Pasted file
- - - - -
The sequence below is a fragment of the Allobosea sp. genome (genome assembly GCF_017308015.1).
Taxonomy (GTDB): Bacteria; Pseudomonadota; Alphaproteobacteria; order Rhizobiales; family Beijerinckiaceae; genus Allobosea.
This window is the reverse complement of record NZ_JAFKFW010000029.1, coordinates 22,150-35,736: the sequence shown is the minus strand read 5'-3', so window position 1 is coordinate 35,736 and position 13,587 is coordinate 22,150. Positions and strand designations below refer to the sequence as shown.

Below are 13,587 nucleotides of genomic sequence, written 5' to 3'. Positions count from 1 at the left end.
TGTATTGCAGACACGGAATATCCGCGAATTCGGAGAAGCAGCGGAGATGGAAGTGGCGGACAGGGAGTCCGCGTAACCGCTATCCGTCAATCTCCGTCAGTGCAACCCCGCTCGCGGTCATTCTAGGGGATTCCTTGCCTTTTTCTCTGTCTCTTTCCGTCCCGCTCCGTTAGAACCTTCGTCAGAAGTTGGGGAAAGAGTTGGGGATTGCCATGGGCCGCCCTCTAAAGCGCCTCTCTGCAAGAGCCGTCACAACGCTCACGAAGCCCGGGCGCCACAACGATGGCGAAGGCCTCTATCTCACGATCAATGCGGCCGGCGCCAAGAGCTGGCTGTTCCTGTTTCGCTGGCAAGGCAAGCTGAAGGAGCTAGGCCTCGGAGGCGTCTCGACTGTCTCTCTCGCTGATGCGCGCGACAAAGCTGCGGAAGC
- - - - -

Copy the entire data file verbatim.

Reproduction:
The sequence below is a fragment of the Allobosea sp. genome (genome assembly GCF_017308015.1).
Taxonomy (GTDB): Bacteria; Pseudomonadota; Alphaproteobacteria; order Rhizobiales; family Beijerinckiaceae; genus Allobosea.
This window is the reverse complement of record NZ_JAFKFW010000029.1, coordinates 22,150-35,736: the sequence shown is the minus strand read 5'-3', so window position 1 is coordinate 35,736 and position 13,587 is coordinate 22,150. Positions and strand designations below refer to the sequence as shown.

Below are 13,587 nucleotides of genomic sequence, written 5' to 3'. Positions count from 1 at the left end.
TGTATTGCAGACACGGAATATCCGCGAATTCGGAGAAGCAGCGGAGATGGAAGTGGCGGACAGGGAGTCCGCGTAACCGCTATCCGTCAATCTCCGTCAGTGCAACCCCGCTCGCGGTCATTCTAGGGGATTCCTTGCCTTTTTCTCTGTCTCTTTCCGTCCCGCTCCGTTAGAACCTTCGTCAGAAGTTGGGGAAAGAGTTGGGGATTGCCATGGGCCGCCCTCTAAAGCGCCTCTCTGCAAGAGCCGTCACAACGCTCACGAAGCCCGGGCGCCACAACGATGGCGAAGGCCTCTATCTCACGATCAATGCGGCCGGCGCCAAGAGCTGGCTGTTCCTGTTTCGCTGGCAAGGCAAGCTGAAGGAGCTAGGCCTCGGAGGCGTCTCGACTGTCTCTCTCGCTGATGCGCGCGACAAAGCTGCGGAAGC